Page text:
Prevalence of hypogammaglobulinemia and its management with subcutaneous immunoglobulin supplementation in patients after allogeneic hematopoietic stem cell transplantation- a single-center analysis [post]

Ewa Marta Karakulska-Prystupiuk, Jadwiga Dwilewicz-Trojaczek, Joanna Drozd-Sokołowska, Ewelina Kmin, Marcin Chlebus, Karolina Szczypińska, Piotr Boguradzki, Agnieszka Tomaszewska, Krzysztof Mądry, Jarosław Bilinski, Grzegorz Władysław Basak, Wiesław Wiktor Jędrzejczak
2021 unpublished
PURPOSE Secondary immunodeficiencies are frequently observed after allo-HSCT. This study aimed to assess the prevalence and management of hypogammaglobulinemia requiring immunoglobulin.METHODS A retrospective single-institution study involved 126 adult patients transplanted in 2012–2019 for hematological malignancies. Patients were tested every 2–3 weeks for plasma IgG concentration during the 1st year after transplantation and supplemented with facilitated subcutaneous immunoglobulin when they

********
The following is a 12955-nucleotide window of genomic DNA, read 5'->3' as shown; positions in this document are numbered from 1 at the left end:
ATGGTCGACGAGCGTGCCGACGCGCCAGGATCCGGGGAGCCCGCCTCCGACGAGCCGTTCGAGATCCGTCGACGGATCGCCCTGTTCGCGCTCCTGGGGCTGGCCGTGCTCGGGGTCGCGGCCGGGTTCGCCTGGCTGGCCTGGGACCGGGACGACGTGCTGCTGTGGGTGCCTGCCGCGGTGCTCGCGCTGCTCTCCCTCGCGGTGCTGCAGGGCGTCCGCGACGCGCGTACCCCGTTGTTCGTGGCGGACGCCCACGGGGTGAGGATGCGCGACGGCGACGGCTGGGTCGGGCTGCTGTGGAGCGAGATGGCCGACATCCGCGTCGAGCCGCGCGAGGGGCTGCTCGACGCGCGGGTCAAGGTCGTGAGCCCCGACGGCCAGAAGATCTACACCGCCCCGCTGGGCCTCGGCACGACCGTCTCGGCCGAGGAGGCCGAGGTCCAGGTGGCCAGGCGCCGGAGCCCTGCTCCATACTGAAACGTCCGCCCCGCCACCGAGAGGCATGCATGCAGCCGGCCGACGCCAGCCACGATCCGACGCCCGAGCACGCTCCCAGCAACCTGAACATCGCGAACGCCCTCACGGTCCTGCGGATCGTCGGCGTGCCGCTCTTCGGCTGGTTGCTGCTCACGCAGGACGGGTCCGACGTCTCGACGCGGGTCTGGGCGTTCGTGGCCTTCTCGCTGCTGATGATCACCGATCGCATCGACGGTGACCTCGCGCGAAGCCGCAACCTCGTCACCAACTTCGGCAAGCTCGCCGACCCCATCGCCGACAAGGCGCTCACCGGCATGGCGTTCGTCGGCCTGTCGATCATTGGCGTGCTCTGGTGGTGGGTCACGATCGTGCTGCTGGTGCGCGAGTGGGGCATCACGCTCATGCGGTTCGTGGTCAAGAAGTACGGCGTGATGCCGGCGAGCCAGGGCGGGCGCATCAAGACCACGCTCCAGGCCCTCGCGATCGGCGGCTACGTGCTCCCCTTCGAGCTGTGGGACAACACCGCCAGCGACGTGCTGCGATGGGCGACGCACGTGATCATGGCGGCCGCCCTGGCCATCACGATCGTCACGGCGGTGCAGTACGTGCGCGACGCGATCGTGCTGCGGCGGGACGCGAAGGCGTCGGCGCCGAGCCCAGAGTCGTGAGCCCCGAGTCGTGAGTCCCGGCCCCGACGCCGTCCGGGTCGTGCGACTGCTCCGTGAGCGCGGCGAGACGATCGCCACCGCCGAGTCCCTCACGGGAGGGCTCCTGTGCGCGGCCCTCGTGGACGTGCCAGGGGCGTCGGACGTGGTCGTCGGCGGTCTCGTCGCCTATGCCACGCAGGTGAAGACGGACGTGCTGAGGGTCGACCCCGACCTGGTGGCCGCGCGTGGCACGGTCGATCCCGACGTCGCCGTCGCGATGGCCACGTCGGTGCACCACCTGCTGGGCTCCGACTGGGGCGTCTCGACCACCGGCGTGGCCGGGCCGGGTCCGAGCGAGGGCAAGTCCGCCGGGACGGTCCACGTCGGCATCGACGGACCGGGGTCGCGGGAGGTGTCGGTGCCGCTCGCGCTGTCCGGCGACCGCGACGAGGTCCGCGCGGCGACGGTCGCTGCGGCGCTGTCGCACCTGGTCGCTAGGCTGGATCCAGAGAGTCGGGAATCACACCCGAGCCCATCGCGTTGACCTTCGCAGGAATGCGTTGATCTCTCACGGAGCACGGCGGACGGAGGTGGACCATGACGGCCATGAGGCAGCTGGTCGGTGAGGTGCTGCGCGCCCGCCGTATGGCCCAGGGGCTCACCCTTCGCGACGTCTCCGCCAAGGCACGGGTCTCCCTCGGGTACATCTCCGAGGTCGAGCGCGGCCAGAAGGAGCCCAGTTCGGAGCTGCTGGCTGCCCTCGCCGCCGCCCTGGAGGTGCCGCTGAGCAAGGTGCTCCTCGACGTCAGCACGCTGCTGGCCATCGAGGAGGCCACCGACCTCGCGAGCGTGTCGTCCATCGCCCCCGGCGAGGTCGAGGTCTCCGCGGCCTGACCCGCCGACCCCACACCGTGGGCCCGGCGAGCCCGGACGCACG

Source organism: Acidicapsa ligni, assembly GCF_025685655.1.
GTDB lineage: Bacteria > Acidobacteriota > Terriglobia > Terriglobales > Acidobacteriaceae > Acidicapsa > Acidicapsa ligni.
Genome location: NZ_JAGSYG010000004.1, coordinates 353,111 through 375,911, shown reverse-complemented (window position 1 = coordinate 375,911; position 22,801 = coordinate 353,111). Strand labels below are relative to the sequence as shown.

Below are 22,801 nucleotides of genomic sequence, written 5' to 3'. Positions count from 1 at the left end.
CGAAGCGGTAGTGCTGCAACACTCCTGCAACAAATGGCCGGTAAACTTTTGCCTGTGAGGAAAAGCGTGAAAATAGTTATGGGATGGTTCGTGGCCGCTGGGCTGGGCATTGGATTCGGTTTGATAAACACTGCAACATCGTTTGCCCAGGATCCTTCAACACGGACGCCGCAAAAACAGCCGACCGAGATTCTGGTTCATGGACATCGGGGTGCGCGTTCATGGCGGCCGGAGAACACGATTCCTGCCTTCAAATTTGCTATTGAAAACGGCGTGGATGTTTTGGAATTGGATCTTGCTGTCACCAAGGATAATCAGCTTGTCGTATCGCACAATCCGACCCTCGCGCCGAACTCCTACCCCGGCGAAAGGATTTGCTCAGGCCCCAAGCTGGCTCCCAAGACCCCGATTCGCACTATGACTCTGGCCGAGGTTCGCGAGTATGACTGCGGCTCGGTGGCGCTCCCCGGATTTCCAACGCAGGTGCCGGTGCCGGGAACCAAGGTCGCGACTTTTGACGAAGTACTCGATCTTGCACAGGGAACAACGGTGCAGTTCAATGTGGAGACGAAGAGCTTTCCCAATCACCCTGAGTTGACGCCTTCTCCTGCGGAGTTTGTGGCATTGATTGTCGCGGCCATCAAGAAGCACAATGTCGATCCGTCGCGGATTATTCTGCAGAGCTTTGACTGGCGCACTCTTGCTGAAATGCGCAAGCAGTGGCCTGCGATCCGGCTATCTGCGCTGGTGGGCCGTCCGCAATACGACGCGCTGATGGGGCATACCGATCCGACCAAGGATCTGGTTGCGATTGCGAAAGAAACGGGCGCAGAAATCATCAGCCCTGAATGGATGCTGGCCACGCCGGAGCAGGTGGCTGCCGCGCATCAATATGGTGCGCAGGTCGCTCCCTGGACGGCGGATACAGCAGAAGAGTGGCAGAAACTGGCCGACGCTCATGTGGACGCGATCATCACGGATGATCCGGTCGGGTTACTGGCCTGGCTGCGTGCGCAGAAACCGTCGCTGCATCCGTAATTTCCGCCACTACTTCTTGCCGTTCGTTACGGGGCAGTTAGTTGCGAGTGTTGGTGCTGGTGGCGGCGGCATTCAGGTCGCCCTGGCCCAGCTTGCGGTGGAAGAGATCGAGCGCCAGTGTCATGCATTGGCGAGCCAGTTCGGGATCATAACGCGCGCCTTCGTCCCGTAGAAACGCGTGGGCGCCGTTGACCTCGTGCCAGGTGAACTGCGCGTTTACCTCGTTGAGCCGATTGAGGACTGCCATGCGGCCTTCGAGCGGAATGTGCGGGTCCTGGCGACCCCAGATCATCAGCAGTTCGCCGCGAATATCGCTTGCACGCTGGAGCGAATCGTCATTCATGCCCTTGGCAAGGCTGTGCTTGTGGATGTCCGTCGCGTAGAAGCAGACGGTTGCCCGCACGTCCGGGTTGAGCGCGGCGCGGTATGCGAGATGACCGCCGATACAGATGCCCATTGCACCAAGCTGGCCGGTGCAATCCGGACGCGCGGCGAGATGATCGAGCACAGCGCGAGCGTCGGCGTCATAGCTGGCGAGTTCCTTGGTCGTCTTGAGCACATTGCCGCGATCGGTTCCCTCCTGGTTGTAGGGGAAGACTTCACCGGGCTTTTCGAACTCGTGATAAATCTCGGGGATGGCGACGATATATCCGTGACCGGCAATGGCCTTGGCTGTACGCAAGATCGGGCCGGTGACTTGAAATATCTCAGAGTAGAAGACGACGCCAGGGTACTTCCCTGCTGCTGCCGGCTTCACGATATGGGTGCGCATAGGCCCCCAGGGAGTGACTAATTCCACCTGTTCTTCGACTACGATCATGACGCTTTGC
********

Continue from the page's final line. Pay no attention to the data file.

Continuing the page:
more » ... oglobulin when they met pre-defined criteria.RESULTS The IgG concentration < 500mg/dL was diagnosed in 41 patients, while 500700mg/dL in 25 and altogether 53 patients required IgG supplementation. The median number of IgG administrations was 2. The median time to the first IgG administration after allo-HSCT was 4.1 months, while to the next administration (if more than one was required)- 53 days (prophylactic group) and 32 days(group with infections). We did not observe any significant toxicity. The 1-y overall survival in the supplemented group with infections and IgG 500-700mg/dL was significantly lower than compared to no-need immunoglobulin group (p = 0.009). The diagnosis with Acute Lymphoblastic Leukemia (ALL) or Chronic Lymphocytic Leukemia (CLL) and the use of systemic corticosteroids were associated with the average probability of hypogammaglobulinemia requiring IgG supplementation in 83.8% (versus 39.3%, p = 0.000 for other diagnosis) and 64.2% (versus 31.5%, p = 0.005 for patients without systemic corticosteroids) respectively.CONCLUSION Over 40% of the adult recipients may require at least incidental immunoglobulin supplementation during the first year after allo-HSCT. Low IgG concentrations are associated with inferior outcomes. The subcutaneous route of IgG administration appeared to be safe and may allow for long persistence.
doi:10.21203/rs.3.rs-168088/v1 fatcat:mw6rmog7brdhfohnkfzvwrywku